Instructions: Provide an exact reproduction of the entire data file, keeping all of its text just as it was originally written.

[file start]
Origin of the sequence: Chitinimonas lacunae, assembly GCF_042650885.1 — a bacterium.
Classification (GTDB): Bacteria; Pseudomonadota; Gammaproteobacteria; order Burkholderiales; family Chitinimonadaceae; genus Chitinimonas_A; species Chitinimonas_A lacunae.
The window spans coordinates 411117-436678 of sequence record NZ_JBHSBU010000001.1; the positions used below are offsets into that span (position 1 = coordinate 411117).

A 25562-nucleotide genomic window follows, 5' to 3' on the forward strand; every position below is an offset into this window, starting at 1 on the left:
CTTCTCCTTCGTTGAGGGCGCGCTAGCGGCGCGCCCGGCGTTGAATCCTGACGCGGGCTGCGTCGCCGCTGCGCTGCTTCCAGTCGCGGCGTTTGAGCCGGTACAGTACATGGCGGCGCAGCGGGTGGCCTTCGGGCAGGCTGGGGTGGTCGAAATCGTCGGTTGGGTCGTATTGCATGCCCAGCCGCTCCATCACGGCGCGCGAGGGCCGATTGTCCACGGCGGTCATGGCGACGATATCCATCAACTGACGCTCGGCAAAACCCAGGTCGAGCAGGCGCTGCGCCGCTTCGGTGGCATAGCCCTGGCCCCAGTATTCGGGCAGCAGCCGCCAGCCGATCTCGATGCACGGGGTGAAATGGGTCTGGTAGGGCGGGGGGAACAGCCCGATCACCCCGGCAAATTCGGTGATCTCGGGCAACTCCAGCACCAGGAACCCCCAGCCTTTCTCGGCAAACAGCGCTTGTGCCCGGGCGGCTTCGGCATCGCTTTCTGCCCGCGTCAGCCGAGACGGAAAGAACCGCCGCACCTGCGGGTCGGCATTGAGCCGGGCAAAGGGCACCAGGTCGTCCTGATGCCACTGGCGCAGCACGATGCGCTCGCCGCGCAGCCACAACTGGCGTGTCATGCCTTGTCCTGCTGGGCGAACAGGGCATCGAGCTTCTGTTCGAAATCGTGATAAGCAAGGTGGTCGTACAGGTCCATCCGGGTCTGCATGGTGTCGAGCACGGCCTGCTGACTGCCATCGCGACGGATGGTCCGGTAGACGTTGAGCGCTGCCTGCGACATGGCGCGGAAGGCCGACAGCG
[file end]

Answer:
Origin of the sequence: Chitinimonas lacunae, assembly GCF_042650885.1 — a bacterium.
Classification (GTDB): Bacteria; Pseudomonadota; Gammaproteobacteria; order Burkholderiales; family Chitinimonadaceae; genus Chitinimonas_A; species Chitinimonas_A lacunae.
The window spans coordinates 411117-436678 of sequence record NZ_JBHSBU010000001.1; the positions used below are offsets into that span (position 1 = coordinate 411117).

A 25562-nucleotide genomic window follows, 5' to 3' on the forward strand; every position below is an offset into this window, starting at 1 on the left:
CTTCTCCTTCGTTGAGGGCGCGCTAGCGGCGCGCCCGGCGTTGAATCCTGACGCGGGCTGCGTCGCCGCTGCGCTGCTTCCAGTCGCGGCGTTTGAGCCGGTACAGTACATGGCGGCGCAGCGGGTGGCCTTCGGGCAGGCTGGGGTGGTCGAAATCGTCGGTTGGGTCGTATTGCATGCCCAGCCGCTCCATCACGGCGCGCGAGGGCCGATTGTCCACGGCGGTCATGGCGACGATATCCATCAACTGACGCTCGGCAAAACCCAGGTCGAGCAGGCGCTGCGCCGCTTCGGTGGCATAGCCCTGGCCCCAGTATTCGGGCAGCAGCCGCCAGCCGATCTCGATGCACGGGGTGAAATGGGTCTGGTAGGGCGGGGGGAACAGCCCGATCACCCCGGCAAATTCGGTGATCTCGGGCAACTCCAGCACCAGGAACCCCCAGCCTTTCTCGGCAAACAGCGCTTGTGCCCGGGCGGCTTCGGCATCGCTTTCTGCCCGCGTCAGCCGAGACGGAAAGAACCGCCGCACCTGCGGGTCGGCATTGAGCCGGGCAAAGGGCACCAGGTCGTCCTGATGCCACTGGCGCAGCACGATGCGCTCGCCGCGCAGCCACAACTGGCGTGTCATGCCTTGTCCTGCTGGGCGAACAGGGCATCGAGCTTCTGTTCGAAATCGTGATAAGCAAGGTGGTCGTACAGGTCCATCCGGGTCTGCATGGTGTCGAGCACGGCCTGCTGACTGCCATCGCGACGGATGGTCCGGTAGACGTTGAGCGCTGCCTGCGACATGGCGCGGAAGGCCGACAGCG